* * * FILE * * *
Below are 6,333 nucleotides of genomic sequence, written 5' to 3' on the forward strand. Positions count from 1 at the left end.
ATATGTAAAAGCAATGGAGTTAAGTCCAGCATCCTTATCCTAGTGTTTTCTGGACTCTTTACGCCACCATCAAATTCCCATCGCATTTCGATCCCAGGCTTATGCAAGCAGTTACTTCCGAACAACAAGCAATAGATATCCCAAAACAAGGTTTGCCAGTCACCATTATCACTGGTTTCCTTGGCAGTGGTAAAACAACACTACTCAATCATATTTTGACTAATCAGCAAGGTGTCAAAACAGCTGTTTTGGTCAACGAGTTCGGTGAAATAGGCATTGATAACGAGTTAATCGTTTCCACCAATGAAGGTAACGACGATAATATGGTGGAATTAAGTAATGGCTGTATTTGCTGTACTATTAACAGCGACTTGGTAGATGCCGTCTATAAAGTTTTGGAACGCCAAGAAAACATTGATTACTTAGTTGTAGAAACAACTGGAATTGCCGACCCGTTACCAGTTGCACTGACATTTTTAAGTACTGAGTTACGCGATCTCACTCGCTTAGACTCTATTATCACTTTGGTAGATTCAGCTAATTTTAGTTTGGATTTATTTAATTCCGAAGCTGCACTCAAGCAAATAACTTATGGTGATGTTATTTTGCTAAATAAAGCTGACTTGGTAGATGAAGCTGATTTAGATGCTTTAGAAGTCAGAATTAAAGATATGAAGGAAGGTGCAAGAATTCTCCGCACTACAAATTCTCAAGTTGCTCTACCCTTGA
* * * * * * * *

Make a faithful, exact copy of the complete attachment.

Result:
Below are 6,333 nucleotides of genomic sequence, written 5' to 3' on the forward strand. Positions count from 1 at the left end.
ATATGTAAAAGCAATGGAGTTAAGTCCAGCATCCTTATCCTAGTGTTTTCTGGACTCTTTACGCCACCATCAAATTCCCATCGCATTTCGATCCCAGGCTTATGCAAGCAGTTACTTCCGAACAACAAGCAATAGATATCCCAAAACAAGGTTTGCCAGTCACCATTATCACTGGTTTCCTTGGCAGTGGTAAAACAACACTACTCAATCATATTTTGACTAATCAGCAAGGTGTCAAAACAGCTGTTTTGGTCAACGAGTTCGGTGAAATAGGCATTGATAACGAGTTAATCGTTTCCACCAATGAAGGTAACGACGATAATATGGTGGAATTAAGTAATGGCTGTATTTGCTGTACTATTAACAGCGACTTGGTAGATGCCGTCTATAAAGTTTTGGAACGCCAAGAAAACATTGATTACTTAGTTGTAGAAACAACTGGAATTGCCGACCCGTTACCAGTTGCACTGACATTTTTAAGTACTGAGTTACGCGATCTCACTCGCTTAGACTCTATTATCACTTTGGTAGATTCAGCTAATTTTAGTTTGGATTTATTTAATTCCGAAGCTGCACTCAAGCAAATAACTTATGGTGATGTTATTTTGCTAAATAAAGCTGACTTGGTAGATGAAGCTGATTTAGATGCTTTAGAAGTCAGAATTAAAGATATGAAGGAAGGTGCAAGAATTCTCCGCACTACAAATTCTCAAGTTGCTCTACCCTTGA